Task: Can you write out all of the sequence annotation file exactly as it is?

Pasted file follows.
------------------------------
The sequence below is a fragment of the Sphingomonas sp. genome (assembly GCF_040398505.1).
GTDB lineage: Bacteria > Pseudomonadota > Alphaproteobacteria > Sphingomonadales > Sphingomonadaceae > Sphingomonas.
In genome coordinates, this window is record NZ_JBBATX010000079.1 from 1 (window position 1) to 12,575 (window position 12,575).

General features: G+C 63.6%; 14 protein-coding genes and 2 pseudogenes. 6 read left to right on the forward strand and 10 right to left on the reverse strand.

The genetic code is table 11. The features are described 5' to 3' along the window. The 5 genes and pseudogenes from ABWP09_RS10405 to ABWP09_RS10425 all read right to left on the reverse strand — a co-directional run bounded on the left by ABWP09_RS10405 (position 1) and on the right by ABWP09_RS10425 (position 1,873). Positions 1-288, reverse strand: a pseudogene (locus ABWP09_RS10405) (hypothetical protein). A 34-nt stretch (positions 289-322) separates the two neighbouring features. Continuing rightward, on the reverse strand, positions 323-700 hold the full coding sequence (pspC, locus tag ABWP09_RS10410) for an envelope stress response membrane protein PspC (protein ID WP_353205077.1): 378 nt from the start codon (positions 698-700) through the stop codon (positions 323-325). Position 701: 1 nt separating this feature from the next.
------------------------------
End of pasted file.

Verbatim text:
The sequence below is a fragment of the Sphingomonas sp. genome (assembly GCF_040398505.1).
GTDB lineage: Bacteria > Pseudomonadota > Alphaproteobacteria > Sphingomonadales > Sphingomonadaceae > Sphingomonas.
In genome coordinates, this window is record NZ_JBBATX010000079.1 from 1 (window position 1) to 12,575 (window position 12,575).

General features: G+C 63.6%; 14 protein-coding genes and 2 pseudogenes. 6 read left to right on the forward strand and 10 right to left on the reverse strand.

The genetic code is table 11. The features are described 5' to 3' along the window. The 5 genes and pseudogenes from ABWP09_RS10405 to ABWP09_RS10425 all read right to left on the reverse strand — a co-directional run bounded on the left by ABWP09_RS10405 (position 1) and on the right by ABWP09_RS10425 (position 1,873). Positions 1-288, reverse strand: a pseudogene (locus ABWP09_RS10405) (hypothetical protein). A 34-nt stretch (positions 289-322) separates the two neighbouring features. Continuing rightward, on the reverse strand, positions 323-700 hold the full coding sequence (pspC, locus tag ABWP09_RS10410) for an envelope stress response membrane protein PspC (protein ID WP_353205077.1): 378 nt from the start codon (positions 698-700) through the stop codon (positions 323-325). Position 701: 1 nt separating this feature from the next.